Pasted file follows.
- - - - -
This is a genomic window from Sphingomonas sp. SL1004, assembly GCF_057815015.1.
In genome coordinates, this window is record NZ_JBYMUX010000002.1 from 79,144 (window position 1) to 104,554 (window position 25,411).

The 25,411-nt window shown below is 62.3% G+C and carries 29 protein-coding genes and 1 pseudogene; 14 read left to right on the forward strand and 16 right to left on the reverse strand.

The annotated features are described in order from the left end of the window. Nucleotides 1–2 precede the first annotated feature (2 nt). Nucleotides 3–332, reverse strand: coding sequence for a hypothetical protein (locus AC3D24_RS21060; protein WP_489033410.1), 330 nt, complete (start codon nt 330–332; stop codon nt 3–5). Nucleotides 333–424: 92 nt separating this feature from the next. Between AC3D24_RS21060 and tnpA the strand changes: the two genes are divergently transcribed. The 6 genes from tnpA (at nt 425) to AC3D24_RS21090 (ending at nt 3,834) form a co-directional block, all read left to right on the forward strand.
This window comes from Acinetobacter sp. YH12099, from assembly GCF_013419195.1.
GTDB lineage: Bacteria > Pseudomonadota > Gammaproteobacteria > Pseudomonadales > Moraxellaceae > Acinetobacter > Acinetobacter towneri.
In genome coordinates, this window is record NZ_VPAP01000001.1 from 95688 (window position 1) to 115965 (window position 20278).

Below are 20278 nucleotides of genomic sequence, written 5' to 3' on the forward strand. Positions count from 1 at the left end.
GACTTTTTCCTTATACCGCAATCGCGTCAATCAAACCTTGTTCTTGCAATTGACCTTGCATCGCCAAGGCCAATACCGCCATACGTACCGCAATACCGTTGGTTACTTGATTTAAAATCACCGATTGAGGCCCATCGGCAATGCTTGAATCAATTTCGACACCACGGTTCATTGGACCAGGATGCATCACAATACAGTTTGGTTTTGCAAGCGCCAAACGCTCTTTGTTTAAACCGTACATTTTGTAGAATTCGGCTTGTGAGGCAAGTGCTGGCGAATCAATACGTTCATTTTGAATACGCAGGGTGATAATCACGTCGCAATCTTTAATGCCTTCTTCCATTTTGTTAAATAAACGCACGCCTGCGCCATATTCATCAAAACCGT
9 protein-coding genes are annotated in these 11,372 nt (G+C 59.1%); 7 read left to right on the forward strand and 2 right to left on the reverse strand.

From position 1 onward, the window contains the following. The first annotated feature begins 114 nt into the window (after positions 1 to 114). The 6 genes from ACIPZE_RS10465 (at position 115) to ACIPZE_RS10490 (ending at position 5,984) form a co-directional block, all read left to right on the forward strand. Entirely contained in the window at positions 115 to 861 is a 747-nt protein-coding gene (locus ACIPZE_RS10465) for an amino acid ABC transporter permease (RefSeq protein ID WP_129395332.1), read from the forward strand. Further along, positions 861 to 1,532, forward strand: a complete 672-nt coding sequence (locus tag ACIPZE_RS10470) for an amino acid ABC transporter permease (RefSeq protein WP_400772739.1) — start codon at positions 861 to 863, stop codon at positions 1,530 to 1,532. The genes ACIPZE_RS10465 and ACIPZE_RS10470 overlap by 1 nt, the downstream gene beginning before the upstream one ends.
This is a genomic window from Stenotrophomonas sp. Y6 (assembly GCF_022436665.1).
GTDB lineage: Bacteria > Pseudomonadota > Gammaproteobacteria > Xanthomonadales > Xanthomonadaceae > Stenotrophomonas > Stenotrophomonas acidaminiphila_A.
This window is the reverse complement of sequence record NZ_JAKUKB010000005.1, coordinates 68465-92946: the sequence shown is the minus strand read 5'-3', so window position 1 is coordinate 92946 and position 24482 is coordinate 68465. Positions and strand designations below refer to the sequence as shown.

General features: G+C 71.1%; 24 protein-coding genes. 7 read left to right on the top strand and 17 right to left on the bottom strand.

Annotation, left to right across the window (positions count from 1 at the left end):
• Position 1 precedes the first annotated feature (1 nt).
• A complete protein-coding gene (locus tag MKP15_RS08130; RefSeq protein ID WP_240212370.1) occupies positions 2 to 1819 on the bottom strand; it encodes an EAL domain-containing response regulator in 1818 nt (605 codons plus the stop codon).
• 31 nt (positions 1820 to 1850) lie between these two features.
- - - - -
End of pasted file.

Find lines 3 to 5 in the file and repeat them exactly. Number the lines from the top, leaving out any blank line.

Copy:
The 25,411-nt window shown below is 62.3% G+C and carries 29 protein-coding genes and 1 pseudogene; 14 read left to right on the forward strand and 16 right to left on the reverse strand.

The annotated features are described in order from the left end of the window. Nucleotides 1–2 precede the first annotated feature (2 nt). Nucleotides 3–332, reverse strand: coding sequence for a hypothetical protein (locus AC3D24_RS21060; protein WP_489033410.1), 330 nt, complete (start codon nt 330–332; stop codon nt 3–5). Nucleotides 333–424: 92 nt separating this feature from the next. Between AC3D24_RS21060 and tnpA the strand changes: the two genes are divergently transcribed. The 6 genes from tnpA (at nt 425) to AC3D24_RS21090 (ending at nt 3,834) form a co-directional block, all read left to right on the forward strand.
This window comes from Acinetobacter sp. YH12099, from assembly GCF_013419195.1.